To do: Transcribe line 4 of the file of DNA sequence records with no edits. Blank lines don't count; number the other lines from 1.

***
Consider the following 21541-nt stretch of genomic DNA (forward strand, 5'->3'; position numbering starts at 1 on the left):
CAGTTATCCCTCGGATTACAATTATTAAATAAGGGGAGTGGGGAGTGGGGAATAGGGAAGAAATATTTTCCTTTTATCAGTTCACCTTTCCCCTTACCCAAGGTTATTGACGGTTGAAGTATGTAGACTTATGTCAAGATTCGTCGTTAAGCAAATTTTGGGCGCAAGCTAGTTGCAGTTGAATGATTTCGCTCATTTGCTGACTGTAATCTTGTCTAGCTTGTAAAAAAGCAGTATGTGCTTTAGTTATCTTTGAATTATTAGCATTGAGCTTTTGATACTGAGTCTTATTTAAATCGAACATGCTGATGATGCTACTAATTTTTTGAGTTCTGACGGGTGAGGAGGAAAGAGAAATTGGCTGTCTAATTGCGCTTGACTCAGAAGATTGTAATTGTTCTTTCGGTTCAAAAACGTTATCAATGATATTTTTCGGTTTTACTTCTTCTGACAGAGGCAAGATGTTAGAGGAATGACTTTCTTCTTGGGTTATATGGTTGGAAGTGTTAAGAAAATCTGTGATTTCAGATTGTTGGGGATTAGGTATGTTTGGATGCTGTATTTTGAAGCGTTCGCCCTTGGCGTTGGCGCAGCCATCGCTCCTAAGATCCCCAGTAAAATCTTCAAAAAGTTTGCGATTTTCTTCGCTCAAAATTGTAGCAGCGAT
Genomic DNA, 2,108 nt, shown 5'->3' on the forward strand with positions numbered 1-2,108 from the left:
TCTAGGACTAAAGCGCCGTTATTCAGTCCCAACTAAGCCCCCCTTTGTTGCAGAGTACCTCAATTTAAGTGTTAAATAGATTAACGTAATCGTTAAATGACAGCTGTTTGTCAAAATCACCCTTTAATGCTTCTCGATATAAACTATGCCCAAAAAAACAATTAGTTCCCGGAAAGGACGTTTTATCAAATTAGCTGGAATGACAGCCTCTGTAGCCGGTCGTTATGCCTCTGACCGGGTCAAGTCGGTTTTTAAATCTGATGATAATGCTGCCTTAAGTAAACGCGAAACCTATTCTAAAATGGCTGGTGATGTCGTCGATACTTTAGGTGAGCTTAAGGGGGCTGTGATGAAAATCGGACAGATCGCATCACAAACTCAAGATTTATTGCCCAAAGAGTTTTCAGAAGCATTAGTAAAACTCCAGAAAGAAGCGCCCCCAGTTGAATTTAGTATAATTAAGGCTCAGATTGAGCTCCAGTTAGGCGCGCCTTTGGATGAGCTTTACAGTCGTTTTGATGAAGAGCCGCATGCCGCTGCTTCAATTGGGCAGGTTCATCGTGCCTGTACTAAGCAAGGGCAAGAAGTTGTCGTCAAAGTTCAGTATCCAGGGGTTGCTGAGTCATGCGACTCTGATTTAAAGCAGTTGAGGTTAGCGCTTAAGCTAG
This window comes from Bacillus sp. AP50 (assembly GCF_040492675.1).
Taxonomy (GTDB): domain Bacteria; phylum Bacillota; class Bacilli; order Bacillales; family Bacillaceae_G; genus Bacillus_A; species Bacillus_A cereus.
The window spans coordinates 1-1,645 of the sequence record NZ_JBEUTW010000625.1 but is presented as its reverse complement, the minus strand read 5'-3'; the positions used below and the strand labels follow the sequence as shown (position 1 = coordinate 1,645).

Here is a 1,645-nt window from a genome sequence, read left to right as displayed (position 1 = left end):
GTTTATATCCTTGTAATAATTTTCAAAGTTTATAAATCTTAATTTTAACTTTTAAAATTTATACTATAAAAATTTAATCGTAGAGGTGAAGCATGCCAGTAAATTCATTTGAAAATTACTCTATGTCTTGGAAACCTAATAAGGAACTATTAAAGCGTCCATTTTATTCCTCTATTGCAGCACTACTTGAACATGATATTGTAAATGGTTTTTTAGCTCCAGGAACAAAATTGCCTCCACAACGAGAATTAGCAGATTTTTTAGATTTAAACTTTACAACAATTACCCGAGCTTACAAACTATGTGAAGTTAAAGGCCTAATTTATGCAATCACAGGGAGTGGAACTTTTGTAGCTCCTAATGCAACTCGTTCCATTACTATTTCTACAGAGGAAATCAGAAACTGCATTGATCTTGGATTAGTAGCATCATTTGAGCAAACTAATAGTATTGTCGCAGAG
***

TCTAGGACTAAAGCGCCGTTATTCAGTCCCAACTAAGCCCCCCTTTGTTGCAGAGTACCTCAATTTAAGTGTTAAATAGATTAACGTAATCGTTAAATGACAGCTGTTTGTCAAAATCACCCTTTAATGCTTCTCGATATAAACTATGCCCAAAAAAACAATTAGTTCCCGGAAAGGACGTTTTATCAAATTAGCTGGAATGACAGCCTCTGTAGCCGGTCGTTATGCCTCTGACCGGGTCAAGTCGGTTTTTAAATCTGATGATAATGCTGCCTTAAGTAAACGCGAAACCTATTCTAAAATGGCTGGTGATGTCGTCGATACTTTAGGTGAGCTTAAGGGGGCTGTGATGAAAATCGGACAGATCGCATCACAAACTCAAGATTTATTGCCCAAAGAGTTTTCAGAAGCATTAGTAAAACTCCAGAAAGAAGCGCCCCCAGTTGAATTTAGTATAATTAAGGCTCAGATTGAGCTCCAGTTAGGCGCGCCTTTGGATGAGCTTTACAGTCGTTTTGATGAAGAGCCGCATGCCGCTGCTTCAATTGGGCAGGTTCATCGTGCCTGTACTAAGCAAGGGCAAGAAGTTGTCGTCAAAGTTCAGTATCCAGGGGTTGCTGAGTCATGCGACTCTGATTTAAAGCAGTTGAGGTTAGCGCTTAAGCTAG